By John-Henry Westen

LONDON, Ontario, February, 25, 2009 ( – In the wake of the National Post article whitewashing the practice of ‘early induction’ of babies with lethal fetal anomalies at the Catholic hospital in London Ontario, a mother who was offered the procedure is now willing publicly to tell her story.  Nikki Cooke says she hoped that when the original story on the procedures taking place at St. Joseph’s hospital was published, what she calls “eugenic abortions” would finally come to an end. (see the story:
She explained to London Bishop Ronald Fabbro in a chance meeting on January 20, 2009 that it was recommended that she terminate her pregnancy by a committee at the St. Joseph’s hospital, despite the fact that neither her life nor health were in danger. Eight days later Cooke wrote a lengthy letter to the bishop with a complete description of the circumstances of her experiences at the hospital.

The National Post article was published a full month after that conversation on February 20.  In that article Fr. Prieur alleges that the procedure – early induction on babies with lethal fetal anomaly – is only undertaken when the health or life of the mother is at risk and Bishop Fabbro, in both a photo and statement for the article, appears to indicate full support for his chief ethicist.  (see coverage: )
Nikki Cooke and her husband Brian spoke with about their ordeal, which began in December 1996.  A routine ultrasound at 12 weeks detected problems with their unborn child.  Further tests revealed that the child had Trisomy 18, which a team of five doctors from the hospital informed the couple is a deadly anomaly incompatible with life.
“Each of the five doctors on the team at St. Joseph’s Hospital said, now that our baby has a deadly anomaly they would not operate on the baby to correct defects and their recommendation was to terminate (the pregnancy),” Mrs. Cooke said.
“We were pressured to have an early induction by the team of doctors on the Committee at St. Joseph’s Hospital and if we did not choose this option and the baby was born alive they said, ‘We will not resuscitate your baby,’” related Cooke. The couple has five letters, one from each of the doctors to their family doctor, stating the recommendation to terminate the pregnancy.
“We were shocked by this recommended option and the lack of respect for life, as we were in a Catholic Hospital,” Cooke explained. “We told the team of five doctors, we cannot have an abortion and stated we were Catholic. One of the obstetricians said, ‘The Catholic Church will back you up, and there is a Committee here at St. Joseph’s Hospital that you should speak to.’”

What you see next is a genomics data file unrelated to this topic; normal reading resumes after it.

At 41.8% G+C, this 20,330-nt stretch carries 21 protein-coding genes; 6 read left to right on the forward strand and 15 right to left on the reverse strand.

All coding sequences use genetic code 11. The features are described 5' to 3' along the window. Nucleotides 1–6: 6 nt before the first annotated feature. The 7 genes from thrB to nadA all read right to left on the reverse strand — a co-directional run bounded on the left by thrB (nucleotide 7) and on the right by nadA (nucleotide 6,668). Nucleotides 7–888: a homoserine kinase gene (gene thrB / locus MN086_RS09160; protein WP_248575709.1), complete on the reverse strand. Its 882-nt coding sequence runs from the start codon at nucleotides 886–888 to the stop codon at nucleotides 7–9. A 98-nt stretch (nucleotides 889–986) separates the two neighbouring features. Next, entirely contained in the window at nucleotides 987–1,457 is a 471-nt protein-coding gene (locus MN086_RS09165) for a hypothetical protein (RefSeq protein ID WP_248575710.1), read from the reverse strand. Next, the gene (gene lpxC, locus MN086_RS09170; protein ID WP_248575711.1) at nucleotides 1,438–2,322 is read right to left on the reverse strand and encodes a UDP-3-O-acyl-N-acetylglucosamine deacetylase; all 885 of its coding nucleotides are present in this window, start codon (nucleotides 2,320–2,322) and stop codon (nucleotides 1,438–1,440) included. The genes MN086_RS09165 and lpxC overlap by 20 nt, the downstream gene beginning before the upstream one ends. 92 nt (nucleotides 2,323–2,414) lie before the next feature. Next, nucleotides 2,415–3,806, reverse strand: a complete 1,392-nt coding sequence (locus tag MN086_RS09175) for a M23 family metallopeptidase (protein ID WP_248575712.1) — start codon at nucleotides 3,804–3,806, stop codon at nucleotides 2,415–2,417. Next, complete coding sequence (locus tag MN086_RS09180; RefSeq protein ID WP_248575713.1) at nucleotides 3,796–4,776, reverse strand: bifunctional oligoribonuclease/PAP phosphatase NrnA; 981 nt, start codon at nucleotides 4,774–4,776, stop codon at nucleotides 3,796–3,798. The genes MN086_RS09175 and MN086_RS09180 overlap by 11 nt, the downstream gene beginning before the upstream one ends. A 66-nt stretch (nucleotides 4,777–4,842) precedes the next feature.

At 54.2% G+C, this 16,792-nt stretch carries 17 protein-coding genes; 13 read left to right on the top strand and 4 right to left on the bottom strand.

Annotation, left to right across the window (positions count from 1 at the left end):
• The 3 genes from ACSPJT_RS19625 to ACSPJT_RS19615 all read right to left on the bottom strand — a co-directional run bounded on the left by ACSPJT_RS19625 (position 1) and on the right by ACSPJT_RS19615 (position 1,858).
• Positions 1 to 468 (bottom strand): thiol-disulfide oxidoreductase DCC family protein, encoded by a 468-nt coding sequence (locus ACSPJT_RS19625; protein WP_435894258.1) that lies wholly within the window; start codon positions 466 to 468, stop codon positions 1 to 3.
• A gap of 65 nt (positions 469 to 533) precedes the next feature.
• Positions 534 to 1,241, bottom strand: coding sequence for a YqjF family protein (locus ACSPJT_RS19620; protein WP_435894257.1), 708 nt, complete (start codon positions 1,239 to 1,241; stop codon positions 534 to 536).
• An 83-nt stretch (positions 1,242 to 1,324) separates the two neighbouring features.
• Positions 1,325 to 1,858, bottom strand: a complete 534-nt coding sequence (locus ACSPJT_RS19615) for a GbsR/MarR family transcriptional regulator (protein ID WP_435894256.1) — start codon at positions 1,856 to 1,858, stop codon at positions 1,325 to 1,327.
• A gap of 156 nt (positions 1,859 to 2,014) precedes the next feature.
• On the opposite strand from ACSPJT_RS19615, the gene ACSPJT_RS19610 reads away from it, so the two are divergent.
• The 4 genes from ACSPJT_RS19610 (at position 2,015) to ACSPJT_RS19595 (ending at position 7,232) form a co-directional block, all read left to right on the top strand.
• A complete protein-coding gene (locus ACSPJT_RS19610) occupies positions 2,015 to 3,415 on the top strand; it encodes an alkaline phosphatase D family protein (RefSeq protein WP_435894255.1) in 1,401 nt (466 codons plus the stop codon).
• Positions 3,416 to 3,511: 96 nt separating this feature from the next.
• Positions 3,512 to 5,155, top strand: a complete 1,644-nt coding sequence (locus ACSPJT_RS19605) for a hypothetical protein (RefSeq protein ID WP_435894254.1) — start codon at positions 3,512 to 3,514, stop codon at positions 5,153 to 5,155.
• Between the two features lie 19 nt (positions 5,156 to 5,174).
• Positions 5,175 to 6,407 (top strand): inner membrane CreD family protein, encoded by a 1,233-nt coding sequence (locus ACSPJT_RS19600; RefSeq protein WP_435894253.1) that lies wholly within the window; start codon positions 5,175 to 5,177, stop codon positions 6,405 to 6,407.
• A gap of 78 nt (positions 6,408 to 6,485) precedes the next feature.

Asked about the role of Fr. Prieur, she said: “Fr. Michael Prieur told us that he was on the Committee at St. Joseph’s Hospital with a team of doctors and a midwife and that he was already made aware of our case.” She recalled that “he told us the Church will support us if we choose to end the pregnancy through early induction.”

Cooke added: “He explained how it would be done and that we would hold our baby until he died. We were confused, mortified and devastated besides our moral reasons why, we knew that ending a pregnancy at any stage was abortion.  After Fr. Prieur finished counselling us I said, ‘We cannot stop the Hand of God and decide when our baby was going to die.’”
While some have taken offence at the headline of the original exposé, which was “Twenty Years of Eugenic Abortion at Ontario Catholic Hospital,” the Cookes feel strongly that the practice at the hospital is just that – “eugenic abortion”.
The couple relates that they “chose life,” against the advice of the doctors and Fr. Prieur.  However, the child died in utero a week prior to birth. 

The silver lining to the story is that the couple’s faith was strengthened by the experience.
“By choosing life, Brian and I grew closer in our relationship with each other, with our children and especially with God,” she explained.  “Had we chosen the ‘death of our child’, our lives would have been nothing but bitter turmoil not to mention, depression and needing a significant amount of counselling afterwards. God truly blessed us and continues to do so. We thank God that He entrusted to us the care of this little soul who would be with Him for Eternity.”
The couple now have seven living children.
To express concerns:
Bishop Ronald Fabbro
Diocese of London
1070 Waterloo Street, London, Ontario N6A 3Y2
Phone: 519-433-0658     Fax: 519-433-0011    
E-mail: [email protected]